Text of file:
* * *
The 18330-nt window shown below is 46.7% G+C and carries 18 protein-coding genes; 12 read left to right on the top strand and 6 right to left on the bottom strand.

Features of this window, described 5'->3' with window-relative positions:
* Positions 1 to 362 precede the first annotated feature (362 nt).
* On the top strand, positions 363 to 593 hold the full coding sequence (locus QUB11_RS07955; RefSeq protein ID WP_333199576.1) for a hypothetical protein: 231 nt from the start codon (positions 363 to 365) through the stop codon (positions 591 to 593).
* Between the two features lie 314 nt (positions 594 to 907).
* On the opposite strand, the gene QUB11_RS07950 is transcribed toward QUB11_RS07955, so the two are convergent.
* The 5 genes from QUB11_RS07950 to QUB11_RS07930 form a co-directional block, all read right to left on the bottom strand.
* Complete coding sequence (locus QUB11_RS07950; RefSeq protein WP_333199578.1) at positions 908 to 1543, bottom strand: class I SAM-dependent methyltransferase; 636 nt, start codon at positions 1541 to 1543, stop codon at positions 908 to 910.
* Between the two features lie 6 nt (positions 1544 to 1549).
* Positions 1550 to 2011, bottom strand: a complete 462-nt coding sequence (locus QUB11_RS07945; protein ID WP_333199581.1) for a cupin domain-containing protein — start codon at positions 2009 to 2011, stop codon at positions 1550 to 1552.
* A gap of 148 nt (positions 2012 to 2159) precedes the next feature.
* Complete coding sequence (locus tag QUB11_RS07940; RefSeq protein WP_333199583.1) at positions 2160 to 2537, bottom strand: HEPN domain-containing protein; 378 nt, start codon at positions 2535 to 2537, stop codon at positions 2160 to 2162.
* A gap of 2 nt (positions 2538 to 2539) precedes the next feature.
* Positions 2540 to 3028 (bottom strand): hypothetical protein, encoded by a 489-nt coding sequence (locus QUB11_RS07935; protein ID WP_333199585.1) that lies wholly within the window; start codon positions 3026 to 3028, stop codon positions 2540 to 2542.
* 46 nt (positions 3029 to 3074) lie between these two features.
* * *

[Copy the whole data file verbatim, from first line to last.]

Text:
The 18330-nt window shown below is 46.7% G+C and carries 18 protein-coding genes; 12 read left to right on the top strand and 6 right to left on the bottom strand.

Features of this window, described 5'->3' with window-relative positions:
* Positions 1 to 362 precede the first annotated feature (362 nt).
* On the top strand, positions 363 to 593 hold the full coding sequence (locus QUB11_RS07955; RefSeq protein ID WP_333199576.1) for a hypothetical protein: 231 nt from the start codon (positions 363 to 365) through the stop codon (positions 591 to 593).
* Between the two features lie 314 nt (positions 594 to 907).
* On the opposite strand, the gene QUB11_RS07950 is transcribed toward QUB11_RS07955, so the two are convergent.
* The 5 genes from QUB11_RS07950 to QUB11_RS07930 form a co-directional block, all read right to left on the bottom strand.
* Complete coding sequence (locus QUB11_RS07950; RefSeq protein WP_333199578.1) at positions 908 to 1543, bottom strand: class I SAM-dependent methyltransferase; 636 nt, start codon at positions 1541 to 1543, stop codon at positions 908 to 910.
* Between the two features lie 6 nt (positions 1544 to 1549).
* Positions 1550 to 2011, bottom strand: a complete 462-nt coding sequence (locus QUB11_RS07945; protein ID WP_333199581.1) for a cupin domain-containing protein — start codon at positions 2009 to 2011, stop codon at positions 1550 to 1552.
* A gap of 148 nt (positions 2012 to 2159) precedes the next feature.
* Complete coding sequence (locus tag QUB11_RS07940; RefSeq protein WP_333199583.1) at positions 2160 to 2537, bottom strand: HEPN domain-containing protein; 378 nt, start codon at positions 2535 to 2537, stop codon at positions 2160 to 2162.
* A gap of 2 nt (positions 2538 to 2539) precedes the next feature.
* Positions 2540 to 3028 (bottom strand): hypothetical protein, encoded by a 489-nt coding sequence (locus QUB11_RS07935; protein ID WP_333199585.1) that lies wholly within the window; start codon positions 3026 to 3028, stop codon positions 2540 to 2542.
* 46 nt (positions 3029 to 3074) lie between these two features.